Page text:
Linzy [00:16:51] Hmmmm, I just had this fantasy of like therapist uprising and like just pushing insurance companies to pay more because I was also at the American Counseling Association. They had a conference in Toronto on Friday, so we went to check it out and it was like very interesting. I felt like I was going to America, but I was in Canada, because of the conversations that were happening and the folks that were there and the vibe. But a lot of people were talking a lot about reaching marginalized communities, you know, lifting people up, addressing all these gaps in care. And like all these things are really real. And sometimes I think that we only end up having to dissociate from these things in order to take care of ourselves where we’re like “but I can’t fix that, so I have to focus on me”. But when you say that, I’m like, right, But the next step is that if therapists were just unwilling to work for exploitive fees, insurance companies would have to change.
Erin [00:17:38] Bingo, Mike. Drop of a century right there. They would because people wouldn’t accept it. The other thing is the beauty for me, and I’ll explain what I mean by Thrive Fee because it explains this. Social justice gets woven in there when we look even before insurance companies, we’re talking about the earlier conditioning. When I take on interns at our group practice, when we take them on, we find literally a workaround to pay them. We actually have to do a workaround so that we can pay them, so that their universities do not come down on them. That is insanity. Interns should not be slave labor. So that mindset of how we start having trouble really setting fees, for example, or doing certain things, remember, we were conditioned in that we were expected to work for free. Right there that excludes people who do not have as much financial means from entering this field.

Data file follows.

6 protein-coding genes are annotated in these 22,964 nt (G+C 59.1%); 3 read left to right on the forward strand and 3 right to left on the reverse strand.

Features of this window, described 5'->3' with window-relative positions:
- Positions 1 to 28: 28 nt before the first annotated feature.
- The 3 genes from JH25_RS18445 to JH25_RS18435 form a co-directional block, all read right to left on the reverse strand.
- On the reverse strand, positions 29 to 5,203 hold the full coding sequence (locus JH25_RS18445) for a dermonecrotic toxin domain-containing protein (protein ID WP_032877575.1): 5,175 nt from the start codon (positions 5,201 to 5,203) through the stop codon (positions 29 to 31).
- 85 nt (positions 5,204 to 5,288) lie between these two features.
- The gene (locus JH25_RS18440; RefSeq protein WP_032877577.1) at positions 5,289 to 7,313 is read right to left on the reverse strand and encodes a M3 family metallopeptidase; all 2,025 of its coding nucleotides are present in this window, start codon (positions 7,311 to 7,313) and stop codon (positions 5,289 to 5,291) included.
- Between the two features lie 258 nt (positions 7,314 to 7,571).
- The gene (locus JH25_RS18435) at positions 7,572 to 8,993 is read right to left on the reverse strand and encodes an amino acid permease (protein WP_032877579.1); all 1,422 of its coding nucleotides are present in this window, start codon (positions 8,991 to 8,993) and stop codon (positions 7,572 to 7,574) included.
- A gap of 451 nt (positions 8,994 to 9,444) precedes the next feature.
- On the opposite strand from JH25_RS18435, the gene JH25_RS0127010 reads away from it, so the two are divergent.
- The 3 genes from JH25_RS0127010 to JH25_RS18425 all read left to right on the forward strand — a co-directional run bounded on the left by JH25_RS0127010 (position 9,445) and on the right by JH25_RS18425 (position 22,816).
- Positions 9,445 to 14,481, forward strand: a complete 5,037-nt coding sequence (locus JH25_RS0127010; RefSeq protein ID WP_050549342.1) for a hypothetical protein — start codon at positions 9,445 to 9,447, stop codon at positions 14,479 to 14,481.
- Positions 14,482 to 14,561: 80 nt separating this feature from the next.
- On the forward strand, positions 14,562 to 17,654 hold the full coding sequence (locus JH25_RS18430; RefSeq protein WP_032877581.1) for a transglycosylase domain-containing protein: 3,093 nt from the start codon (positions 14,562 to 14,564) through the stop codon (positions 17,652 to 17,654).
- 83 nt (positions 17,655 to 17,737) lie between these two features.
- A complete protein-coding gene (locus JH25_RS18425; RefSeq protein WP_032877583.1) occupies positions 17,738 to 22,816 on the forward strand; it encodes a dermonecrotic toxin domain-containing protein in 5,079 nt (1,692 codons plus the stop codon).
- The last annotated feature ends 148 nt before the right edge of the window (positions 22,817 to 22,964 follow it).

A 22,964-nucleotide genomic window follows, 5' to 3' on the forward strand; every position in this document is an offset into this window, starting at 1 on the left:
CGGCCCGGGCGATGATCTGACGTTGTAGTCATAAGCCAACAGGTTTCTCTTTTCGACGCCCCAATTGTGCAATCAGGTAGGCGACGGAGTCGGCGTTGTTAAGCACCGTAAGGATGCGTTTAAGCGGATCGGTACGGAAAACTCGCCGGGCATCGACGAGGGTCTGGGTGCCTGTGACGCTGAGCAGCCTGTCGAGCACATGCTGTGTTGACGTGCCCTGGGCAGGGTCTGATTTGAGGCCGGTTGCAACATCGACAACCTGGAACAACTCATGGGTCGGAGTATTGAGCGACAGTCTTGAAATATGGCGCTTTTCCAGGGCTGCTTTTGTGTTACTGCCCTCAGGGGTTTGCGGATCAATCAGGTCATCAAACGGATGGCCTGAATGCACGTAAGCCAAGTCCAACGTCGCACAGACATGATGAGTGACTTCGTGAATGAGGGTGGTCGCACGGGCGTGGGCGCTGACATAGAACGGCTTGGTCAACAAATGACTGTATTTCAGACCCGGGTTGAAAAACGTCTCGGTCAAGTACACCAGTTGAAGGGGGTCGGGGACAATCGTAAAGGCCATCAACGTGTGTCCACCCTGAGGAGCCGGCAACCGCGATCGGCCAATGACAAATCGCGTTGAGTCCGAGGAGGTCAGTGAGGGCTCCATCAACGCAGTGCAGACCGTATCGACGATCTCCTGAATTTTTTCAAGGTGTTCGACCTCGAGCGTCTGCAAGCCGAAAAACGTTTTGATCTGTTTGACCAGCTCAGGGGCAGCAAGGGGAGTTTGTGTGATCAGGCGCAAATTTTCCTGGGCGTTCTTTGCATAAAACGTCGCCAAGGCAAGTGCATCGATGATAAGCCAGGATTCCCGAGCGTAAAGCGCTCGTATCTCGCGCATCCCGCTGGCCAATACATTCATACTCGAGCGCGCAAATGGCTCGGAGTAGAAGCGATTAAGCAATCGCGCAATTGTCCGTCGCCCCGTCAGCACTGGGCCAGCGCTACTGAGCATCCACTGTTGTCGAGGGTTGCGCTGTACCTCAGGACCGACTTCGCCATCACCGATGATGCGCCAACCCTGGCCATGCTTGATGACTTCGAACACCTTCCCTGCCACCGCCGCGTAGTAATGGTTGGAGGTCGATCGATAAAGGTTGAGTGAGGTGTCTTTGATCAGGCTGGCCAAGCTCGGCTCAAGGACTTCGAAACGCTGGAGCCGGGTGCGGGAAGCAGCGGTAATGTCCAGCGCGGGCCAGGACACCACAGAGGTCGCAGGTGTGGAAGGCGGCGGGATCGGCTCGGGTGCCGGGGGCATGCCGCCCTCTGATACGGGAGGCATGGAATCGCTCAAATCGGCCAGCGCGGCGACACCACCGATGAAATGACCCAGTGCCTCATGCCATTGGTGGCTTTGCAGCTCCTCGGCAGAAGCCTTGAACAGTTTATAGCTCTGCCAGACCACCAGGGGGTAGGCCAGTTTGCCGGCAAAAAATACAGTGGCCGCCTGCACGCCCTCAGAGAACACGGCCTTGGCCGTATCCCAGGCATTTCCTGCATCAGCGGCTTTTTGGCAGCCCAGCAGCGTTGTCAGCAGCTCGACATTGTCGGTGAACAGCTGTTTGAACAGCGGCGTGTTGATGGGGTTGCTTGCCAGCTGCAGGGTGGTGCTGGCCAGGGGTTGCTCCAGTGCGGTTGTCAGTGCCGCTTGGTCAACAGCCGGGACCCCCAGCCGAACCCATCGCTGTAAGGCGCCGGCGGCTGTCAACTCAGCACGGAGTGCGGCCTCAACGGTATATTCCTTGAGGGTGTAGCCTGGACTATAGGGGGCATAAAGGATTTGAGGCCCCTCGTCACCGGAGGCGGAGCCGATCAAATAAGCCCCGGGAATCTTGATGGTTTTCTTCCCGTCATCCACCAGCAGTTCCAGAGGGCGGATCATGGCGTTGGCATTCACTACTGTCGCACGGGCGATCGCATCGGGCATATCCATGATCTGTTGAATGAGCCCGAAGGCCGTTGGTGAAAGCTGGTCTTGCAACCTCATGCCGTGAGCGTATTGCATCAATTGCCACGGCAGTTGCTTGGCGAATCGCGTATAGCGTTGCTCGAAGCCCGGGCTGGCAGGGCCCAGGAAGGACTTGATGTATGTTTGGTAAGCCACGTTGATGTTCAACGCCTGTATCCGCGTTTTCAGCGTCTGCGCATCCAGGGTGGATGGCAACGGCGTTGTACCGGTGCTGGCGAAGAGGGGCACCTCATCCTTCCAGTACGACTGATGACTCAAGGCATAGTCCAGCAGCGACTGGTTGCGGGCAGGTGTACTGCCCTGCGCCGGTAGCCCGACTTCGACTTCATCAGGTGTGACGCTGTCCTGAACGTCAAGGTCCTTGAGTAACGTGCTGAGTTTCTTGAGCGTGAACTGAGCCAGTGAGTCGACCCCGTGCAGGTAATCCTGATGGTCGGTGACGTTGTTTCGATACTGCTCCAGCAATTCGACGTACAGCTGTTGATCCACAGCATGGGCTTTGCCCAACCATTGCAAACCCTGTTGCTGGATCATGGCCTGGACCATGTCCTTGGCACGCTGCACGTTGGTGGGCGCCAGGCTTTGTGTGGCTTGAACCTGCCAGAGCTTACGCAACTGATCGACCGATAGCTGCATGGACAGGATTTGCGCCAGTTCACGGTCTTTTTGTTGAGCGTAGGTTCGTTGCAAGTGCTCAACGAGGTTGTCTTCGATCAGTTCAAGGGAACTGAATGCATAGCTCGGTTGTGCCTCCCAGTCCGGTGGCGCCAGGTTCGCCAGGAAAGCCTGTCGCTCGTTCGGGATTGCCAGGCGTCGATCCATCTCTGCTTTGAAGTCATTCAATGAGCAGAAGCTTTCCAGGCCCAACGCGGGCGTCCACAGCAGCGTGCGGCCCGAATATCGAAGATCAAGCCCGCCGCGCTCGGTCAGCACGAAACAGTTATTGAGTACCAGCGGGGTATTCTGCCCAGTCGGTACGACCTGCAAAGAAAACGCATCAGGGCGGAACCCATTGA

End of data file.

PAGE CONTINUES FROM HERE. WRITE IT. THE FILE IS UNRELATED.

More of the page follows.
Linzy [00:18:33] Mm hmm.
Erin [00:18:34] Because if you don’t have enough to work for free and to pay for your schooling, then you can’t even enter this field. So, that also, I believe, needs to change. But that’s an aside. So we’ll come back to that. Yeah, we were working for free and then we accept lower insurance rates perhaps. Yeah. And you were right, when we stop doing that, something changes. So when I talk about setting a Thrive Fee to put it into the most basic terms, the first thing I suggest people do is write out what you need per month on average to cover your basic needs. And basic needs will mean something a little different to everyone. But I’m going to just leave it there. Then the next thing you do is, this is not a financial numbers game yet, you write out what you need to thrive. Do you need to save for retirement? Do you need five vacations a year? I mean, no one can tell you what you need to thrive, you know. Do you need five massages a month? Whatever it is? Do you need money put away for when your kids get sick and write that all out, then apply a financial amount to it and try not to play a game. Try to be legit here, right? It’s really compelling to start fudging the numbers at this point. Try not to, make it real. Get a monthly amount then that will be what you need to take home. Once you average that out per month. For many people, it’s a little shocking but then you work out how many hours can you work in a week where you’re still thriving.
Linzy [00:19:54] Yeah.
Erin [00:19:55] So we’re talking Thrive again don’t watch the numbers.
Linzy [00:19:57] Yes, yes, yes, yes.
Erin [00:19:58] Legit. Can you work? Be real with yourself. This is the fun part, although it’s a little scary at this point. Then you’re taking what you need to take home and dividing it by the hours you will work. Taking into account that there are weeks you won’t be working, average in the middle. Here’s where you want to then bring in an accountant if you need some help, which is then on top of that you need to look at what are you putting away for taxes?
Linzy [00:20:20] Yes.